The U.S. trade deficit unexpectedly shrank in January, reflecting a big drop in imports of oil and foreign cars. American exports also fell, a potential blow to hopes that the economic recovery will be aided this year by U.S. sales abroad.
The Commerce Department said that the trade deficit declined to $37.3 billion in January, a drop of 6.6 percent from a revised December deficit of $39.9 billion. Economists had been expected the deficit to widen to $41 billion.
U.S. exports dipped 0.3 percent, reflecting weaker sales of a wide variety of products from civilian aircraft and machinery to agricultural products. But imports dropped by a larger 1.7 percent as both oil and foreign cars saw big declines.
If the trade deficit held at January's level for an entire year, it would give the country an imbalance of $447.5 billion in 2010, up from a 2009 deficit of $378.6 billion, which had been the smallest trade gap in eight years. That improvement reflected a drop in global oil prices and a deep recession, which cut into demand for imported goods.
Economists believe the 2010 deficit will rise as a rebounding U.S. economy purchases more imports. However, the hope is that the U.S. recovery will be supported by strength in export sales as American manufacturers benefit from economic rebounds in other nations and a weaker dollar, which makes U.S. goods cheaper in foreign markets.
That expectation, however, has been clouded somewhat by a rise since December in the dollar's value against the euro, the common currency of 16 European countries. But economists believe that gain will not be large enough or last long enough to derail America's export prospects.
The Obama administration is also hoping to get a boost in exports from a fall in the dollar's value against the Chinese yuan. It has been lobbying China to allow the yuan to rise in value against the dollar, responding to complaints from American manufacturers that China is unfairly manipulating its currency by holding down the yuan's value to gain trade advantages.
China has held the yuan steady against the dollar for 18 months to help Chinese exporters withstand the global economic crisis. But the United States and other countries have been increasing pressure on China to allow its currency to resume rising in value now that the global economy is rebounding.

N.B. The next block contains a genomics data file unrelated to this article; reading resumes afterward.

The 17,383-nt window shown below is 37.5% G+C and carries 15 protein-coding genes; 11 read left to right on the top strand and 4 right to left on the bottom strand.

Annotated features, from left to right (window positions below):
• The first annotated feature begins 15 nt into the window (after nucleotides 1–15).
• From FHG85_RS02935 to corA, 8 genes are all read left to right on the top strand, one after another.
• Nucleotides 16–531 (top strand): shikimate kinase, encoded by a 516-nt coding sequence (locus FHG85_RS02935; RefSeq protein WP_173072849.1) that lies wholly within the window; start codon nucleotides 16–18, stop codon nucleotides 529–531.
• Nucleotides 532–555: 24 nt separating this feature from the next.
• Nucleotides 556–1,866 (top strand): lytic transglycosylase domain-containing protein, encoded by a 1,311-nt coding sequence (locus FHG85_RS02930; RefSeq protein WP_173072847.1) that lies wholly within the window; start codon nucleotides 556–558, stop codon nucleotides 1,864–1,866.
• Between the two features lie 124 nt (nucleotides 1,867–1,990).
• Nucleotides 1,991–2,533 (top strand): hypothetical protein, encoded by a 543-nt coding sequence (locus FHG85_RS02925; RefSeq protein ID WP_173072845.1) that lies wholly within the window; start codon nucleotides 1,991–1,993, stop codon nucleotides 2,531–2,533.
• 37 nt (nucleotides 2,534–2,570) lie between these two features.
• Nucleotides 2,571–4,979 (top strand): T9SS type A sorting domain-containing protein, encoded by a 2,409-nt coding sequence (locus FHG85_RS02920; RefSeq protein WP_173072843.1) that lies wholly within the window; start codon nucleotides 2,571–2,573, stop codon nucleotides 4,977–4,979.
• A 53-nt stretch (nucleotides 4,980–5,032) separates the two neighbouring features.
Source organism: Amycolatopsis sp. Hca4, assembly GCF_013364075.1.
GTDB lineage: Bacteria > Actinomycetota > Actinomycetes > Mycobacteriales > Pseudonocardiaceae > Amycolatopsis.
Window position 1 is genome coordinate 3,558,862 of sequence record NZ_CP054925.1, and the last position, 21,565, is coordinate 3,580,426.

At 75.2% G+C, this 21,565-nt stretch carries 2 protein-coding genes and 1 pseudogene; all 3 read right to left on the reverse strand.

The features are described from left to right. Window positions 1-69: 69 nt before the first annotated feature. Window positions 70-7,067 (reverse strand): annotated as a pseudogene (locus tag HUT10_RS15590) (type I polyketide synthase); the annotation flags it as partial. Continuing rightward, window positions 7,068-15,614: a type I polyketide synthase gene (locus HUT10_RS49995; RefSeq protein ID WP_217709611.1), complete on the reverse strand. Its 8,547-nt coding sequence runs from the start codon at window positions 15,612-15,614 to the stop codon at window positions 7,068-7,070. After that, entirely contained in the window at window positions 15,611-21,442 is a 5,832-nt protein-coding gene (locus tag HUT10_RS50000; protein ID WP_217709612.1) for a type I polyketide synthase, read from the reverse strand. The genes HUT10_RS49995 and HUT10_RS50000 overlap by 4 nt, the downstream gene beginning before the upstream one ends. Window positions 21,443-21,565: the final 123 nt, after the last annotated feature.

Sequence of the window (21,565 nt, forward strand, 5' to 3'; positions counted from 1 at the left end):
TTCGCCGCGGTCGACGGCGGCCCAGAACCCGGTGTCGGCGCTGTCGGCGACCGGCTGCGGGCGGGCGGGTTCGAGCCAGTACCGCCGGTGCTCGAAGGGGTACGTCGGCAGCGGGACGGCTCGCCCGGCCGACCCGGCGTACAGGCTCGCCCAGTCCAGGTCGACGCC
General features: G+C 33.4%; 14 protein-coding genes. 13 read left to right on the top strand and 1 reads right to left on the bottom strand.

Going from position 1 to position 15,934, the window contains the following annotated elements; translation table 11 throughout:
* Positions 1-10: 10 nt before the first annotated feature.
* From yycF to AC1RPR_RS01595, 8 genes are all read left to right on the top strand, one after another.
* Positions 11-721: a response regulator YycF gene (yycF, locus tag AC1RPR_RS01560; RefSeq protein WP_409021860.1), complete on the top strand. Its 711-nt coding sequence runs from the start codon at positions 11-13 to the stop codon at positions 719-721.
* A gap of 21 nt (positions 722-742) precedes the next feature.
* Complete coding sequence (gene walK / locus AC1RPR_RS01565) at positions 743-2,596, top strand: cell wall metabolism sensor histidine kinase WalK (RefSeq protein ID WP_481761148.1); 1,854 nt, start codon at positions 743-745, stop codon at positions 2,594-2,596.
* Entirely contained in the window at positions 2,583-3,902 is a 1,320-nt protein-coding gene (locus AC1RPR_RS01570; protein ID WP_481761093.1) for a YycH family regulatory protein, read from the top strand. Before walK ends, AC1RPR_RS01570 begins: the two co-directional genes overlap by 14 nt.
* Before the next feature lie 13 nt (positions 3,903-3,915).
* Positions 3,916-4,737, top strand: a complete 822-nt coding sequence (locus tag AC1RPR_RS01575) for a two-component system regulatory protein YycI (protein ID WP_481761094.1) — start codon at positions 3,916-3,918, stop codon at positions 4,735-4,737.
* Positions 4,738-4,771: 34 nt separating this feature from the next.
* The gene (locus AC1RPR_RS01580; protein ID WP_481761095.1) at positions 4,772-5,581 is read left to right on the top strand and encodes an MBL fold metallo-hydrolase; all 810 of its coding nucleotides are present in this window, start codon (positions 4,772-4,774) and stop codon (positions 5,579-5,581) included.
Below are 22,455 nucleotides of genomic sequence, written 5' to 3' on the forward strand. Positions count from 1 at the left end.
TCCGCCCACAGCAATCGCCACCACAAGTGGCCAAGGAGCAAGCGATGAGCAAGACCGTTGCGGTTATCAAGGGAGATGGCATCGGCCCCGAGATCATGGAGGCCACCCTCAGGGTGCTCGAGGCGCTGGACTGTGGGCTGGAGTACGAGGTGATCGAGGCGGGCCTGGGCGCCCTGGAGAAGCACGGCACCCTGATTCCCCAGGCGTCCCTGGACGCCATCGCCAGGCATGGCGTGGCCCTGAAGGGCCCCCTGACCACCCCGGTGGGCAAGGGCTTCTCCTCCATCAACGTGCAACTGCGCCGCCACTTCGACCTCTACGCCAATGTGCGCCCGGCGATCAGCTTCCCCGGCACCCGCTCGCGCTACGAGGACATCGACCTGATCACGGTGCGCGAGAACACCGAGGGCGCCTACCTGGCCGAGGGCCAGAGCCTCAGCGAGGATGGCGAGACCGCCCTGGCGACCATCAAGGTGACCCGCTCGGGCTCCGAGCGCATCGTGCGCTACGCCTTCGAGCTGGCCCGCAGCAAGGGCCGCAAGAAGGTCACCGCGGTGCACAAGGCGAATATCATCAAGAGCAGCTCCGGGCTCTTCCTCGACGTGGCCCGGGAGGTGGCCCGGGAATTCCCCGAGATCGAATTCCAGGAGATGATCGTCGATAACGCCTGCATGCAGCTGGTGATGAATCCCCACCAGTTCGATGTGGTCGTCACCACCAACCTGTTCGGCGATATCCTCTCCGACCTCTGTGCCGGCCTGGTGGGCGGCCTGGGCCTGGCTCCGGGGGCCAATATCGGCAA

So far, the Chinese have made no moves to change its currency regime but private analysts believe such an action could happen this year, given that China's economy came through the global recession in better shape than other nations and its exports have begun to surge. China reported Wednesday that its exports rose in February by 45.7 percent from a year earlier.
The U.S. trade report showed that the U.S. deficit with China edged up by 0.9 percent in January to $18.3 billion even though imports from China fell to the lowest level since June.
The deficit with the European Union dropped by 56.3 percent in January to $2.8 billion, the lowest level with May. The big decline reflected a huge drop in imports of European autos. The deficit with Japan fell 27.3 percent to $3.3 billion, also the lowest level since May with the decline also attributed to a big drop in car imports.
The 0.3 percent drop in exports of goods and services left the total at $142.7 billion while imports fell to 1.7 percent to $180 billion.
While the dollar fell for much of 2009 against the euro, it has been rising in value since December. That rebound reflected all the worries over the debt problems of Greece, which uses the euro. If that trend continued, it could dampen U.S. export growth this year.
But many analysts believe the increase will not be large enough to derail the export gains they expect. However, they see imports rising as well as the U.S. economy rebounds.
A panel of 42 top forecasters for the National Association for Business Economics said in their latest projections that the U.S. trade deficit will rise to $437.5 billion this year.